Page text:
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Gus Carlson is a U.S.-based columnist for The Globe and Mail

The continuing crisis that led to this week’s high-level housecleaning at Boeing BA-N is yet another example of a corporate board choosing a chief executive officer who knows more about cost-cutting than he does about a company’s core business.

While the turfing of Boeing CEO Dave Calhoun was applauded by the company’s shareholders and others, the underlying question remains: What did directors expect? Mr. Calhoun is a money guy, an accountant by education and training, not an engineer or aviation design expert. He was plucked from the asset management giant Blackstone to solve the aircraft maker’s Max jet problems, which began in 2019 and have claimed almost 350 lives.

Those problems got worse on his watch. Widespread outsourcing in the manufacturing process in the name of cost-saving appears to have compromised quality and led to several recent incidents, including the now-infamous mid-flight door failure on an Alaska Airlines Boeing 737 Max 9 in January.

While there is plenty of blame being meted out – the head of Boeing’s commercial airplanes unit is out, and its board chair, Larry Kellner, will not stand for re-election – all directors should get a heaping helping. When the executive leadership a board chooses is focused more on the numbers than on how a company’s products work – or don’t work – bad things can happen. In Boeing’s case, those bad things are matters of life and death.

What happened at Boeing is becoming an all-too-familiar story in the world of corporate governance and a cautionary tale for every company board and its stakeholders.

Consider the recent C-suite mess at the Walt Disney Company. Like Boeing’s Mr. Calhoun, former Disney CEO Bob Chapek nearly tanked his company because he didn’t know the business. Fortunately, the only things he put at risk were the fictional lives of a few animated characters, and investors’ wallets.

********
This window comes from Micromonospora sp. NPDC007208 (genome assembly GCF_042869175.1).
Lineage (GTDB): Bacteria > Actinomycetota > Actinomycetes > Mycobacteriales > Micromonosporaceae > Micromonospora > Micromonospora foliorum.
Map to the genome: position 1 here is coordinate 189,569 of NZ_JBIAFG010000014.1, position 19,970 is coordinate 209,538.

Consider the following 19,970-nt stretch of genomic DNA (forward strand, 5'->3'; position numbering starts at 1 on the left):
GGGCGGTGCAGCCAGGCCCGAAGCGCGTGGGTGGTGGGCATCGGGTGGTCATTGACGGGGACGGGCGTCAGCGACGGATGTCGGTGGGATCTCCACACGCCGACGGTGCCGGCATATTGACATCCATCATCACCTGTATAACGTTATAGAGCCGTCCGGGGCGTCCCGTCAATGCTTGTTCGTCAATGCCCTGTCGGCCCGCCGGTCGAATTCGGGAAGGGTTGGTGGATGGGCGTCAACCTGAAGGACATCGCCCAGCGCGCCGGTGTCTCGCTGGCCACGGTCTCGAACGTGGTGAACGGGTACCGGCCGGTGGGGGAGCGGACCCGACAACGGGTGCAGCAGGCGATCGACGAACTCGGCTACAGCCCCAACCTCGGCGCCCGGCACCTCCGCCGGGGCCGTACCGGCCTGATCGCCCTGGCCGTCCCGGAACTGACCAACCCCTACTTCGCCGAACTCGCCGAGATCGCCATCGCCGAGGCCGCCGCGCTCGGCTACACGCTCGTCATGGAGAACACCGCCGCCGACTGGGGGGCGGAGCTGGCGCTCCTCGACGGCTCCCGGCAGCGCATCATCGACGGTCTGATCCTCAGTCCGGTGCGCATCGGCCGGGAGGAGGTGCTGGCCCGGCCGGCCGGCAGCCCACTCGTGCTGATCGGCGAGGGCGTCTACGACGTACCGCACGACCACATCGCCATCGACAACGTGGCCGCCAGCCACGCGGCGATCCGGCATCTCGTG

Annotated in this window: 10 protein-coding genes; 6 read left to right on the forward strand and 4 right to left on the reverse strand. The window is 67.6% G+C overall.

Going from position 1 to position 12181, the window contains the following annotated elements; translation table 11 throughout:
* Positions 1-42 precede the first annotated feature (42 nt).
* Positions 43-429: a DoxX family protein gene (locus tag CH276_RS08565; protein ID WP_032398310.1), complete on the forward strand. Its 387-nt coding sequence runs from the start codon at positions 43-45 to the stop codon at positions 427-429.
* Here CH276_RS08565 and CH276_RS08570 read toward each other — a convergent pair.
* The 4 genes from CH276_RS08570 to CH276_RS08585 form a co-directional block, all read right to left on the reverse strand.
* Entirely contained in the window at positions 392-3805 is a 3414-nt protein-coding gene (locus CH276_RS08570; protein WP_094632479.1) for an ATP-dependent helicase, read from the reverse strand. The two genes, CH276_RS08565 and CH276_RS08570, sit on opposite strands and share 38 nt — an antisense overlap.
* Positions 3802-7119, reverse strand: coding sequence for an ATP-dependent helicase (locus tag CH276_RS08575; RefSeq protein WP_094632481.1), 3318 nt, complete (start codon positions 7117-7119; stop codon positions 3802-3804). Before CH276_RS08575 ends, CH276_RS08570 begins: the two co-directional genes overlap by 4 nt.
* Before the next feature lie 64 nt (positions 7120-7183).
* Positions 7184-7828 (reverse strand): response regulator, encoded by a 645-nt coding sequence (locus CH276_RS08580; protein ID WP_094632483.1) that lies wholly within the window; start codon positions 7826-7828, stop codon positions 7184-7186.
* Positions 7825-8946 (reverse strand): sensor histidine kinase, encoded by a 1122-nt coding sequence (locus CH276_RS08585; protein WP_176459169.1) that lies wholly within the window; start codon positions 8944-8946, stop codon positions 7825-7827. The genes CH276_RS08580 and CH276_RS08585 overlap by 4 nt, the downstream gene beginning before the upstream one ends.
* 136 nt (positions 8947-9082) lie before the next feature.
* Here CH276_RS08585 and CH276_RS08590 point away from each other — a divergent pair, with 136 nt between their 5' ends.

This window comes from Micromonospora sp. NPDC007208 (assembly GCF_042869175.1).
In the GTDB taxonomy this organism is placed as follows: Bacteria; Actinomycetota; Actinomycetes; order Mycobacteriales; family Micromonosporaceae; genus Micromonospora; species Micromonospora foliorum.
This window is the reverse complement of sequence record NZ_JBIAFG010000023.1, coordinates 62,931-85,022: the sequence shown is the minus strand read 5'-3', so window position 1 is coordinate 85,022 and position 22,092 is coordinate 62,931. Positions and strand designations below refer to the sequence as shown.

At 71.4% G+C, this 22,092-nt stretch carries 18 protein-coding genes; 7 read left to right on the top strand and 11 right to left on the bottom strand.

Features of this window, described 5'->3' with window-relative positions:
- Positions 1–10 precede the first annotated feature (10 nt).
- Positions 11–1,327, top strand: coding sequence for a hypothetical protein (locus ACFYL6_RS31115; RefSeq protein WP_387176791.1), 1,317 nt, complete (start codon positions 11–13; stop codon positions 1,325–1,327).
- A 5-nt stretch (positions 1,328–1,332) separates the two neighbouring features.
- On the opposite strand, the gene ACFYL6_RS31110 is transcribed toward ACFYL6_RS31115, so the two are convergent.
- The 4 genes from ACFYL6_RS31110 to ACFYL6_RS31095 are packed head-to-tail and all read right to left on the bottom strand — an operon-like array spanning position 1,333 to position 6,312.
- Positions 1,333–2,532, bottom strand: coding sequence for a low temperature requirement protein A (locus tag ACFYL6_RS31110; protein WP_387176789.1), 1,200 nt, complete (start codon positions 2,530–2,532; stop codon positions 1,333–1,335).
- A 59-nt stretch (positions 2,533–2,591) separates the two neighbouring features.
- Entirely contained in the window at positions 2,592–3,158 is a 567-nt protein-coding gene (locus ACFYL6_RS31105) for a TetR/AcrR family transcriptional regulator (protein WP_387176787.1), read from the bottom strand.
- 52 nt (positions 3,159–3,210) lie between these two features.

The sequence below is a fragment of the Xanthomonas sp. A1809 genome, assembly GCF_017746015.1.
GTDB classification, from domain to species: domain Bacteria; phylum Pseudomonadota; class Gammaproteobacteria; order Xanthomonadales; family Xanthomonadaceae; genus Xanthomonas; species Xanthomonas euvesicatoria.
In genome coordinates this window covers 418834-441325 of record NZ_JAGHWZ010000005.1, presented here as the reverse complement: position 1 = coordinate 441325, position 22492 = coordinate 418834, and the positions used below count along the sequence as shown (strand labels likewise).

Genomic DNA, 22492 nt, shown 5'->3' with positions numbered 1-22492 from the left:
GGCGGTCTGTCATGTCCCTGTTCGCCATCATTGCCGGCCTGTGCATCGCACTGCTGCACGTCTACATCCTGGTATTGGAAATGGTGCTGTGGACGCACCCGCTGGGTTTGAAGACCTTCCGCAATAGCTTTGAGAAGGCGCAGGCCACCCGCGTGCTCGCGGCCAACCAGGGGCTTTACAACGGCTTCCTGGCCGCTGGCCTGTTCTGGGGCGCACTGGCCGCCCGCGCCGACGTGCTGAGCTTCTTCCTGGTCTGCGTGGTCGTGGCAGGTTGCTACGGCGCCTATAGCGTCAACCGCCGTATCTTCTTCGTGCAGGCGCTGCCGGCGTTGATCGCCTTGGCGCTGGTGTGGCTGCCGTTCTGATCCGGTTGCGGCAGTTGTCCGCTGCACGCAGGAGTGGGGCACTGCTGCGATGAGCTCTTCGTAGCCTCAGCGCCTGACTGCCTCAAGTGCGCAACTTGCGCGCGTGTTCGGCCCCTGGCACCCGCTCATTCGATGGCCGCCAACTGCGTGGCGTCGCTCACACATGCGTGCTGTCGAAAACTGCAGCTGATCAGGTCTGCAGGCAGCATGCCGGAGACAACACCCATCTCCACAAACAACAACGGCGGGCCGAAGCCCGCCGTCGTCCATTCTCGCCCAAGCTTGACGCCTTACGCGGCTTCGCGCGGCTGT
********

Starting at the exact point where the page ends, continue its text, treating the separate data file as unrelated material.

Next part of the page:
Mr. Chapek’s fatal flaw: He didn’t understand the creative culture that is the core business behind Disney’s entertainment products.

Very quickly after taking the helm, Mr. Chapek implemented a sweeping reorganization that marginalized creative leaders and slashed creative budgets. He surrounded himself with bankers and put investment in technology platforms ahead of Disney’s market-leading creativity.

Disney’s fortunes turned south quickly under Mr. Chapek. Yet its board continued to reward him, upping his annual compensation, including bonuses, even as the company’s share price sank and the quality of Disney’s creative output sputtered.

After two years of chaos, Mr. Chapek’s predecessor and champion, Bob Iger, had to step back in as CEO to stop the bleeding. Still, Mr. Chapek walked away with a hefty severance package.

Remarkably, Mr. Calhoun was brought in by Boeing’s board to be the company’s saviour at a time when its products were failing and trust in the Boeing brand was thinning.

Perhaps a reference deep in Mr. Calhoun’s résumé comforted the board about his qualifications for the job. Decades earlier, he had executive oversight of GE’s transportation and jet engine business units.

What the board got in Mr. Calhoun was a textbook finance executive with a sharp pencil and a laser focus on cost-cutting – and an apparent inability to find the flaws in the value chain and fix them. The company’s failures have led to regulatory investigations, aircraft groundings and even an FBI criminal probe into the Alaska Airlines issue.

Exacerbating the problem was the fact that Boeing had fallen into the soft but deadly trap of a duopoly. With only one global competitor, Airbus, the board clearly supported a strategy of cutting costs without fear of jeopardizing sales – until, of course, their planes started falling apart.

The exit of Mr. Kellner, Boeing’s chair, suggests the board understands a fish rots from the head. But the fact that Mr. Calhoun will stay on through the end of this year – and presumably help search for a successor – suggests the board still doesn’t get it. Mr. Calhoun needs to go now. He won’t get any smarter about the business in the next eight months. Ask any Disney director about the dangers of hanging on to a compromised CEO too long.

Whether Mr. Calhoun’s successor comes from inside the company or externally is a fraught question. While it seems critical that the next CEO have legitimate credentials in the core business of building aircraft, there is a risk that any internal candidate would be tarnished by the culture that developed under Mr. Calhoun.

The lesson here is clear. Boards need to be smarter about finding executive management that understands the core business first, not just the finances. And they need to be held accountable if they don’t.

In industries such as commercial aviation, where the stakes are higher than in places like the Magic Kingdom, getting this right is the only strategic imperative.

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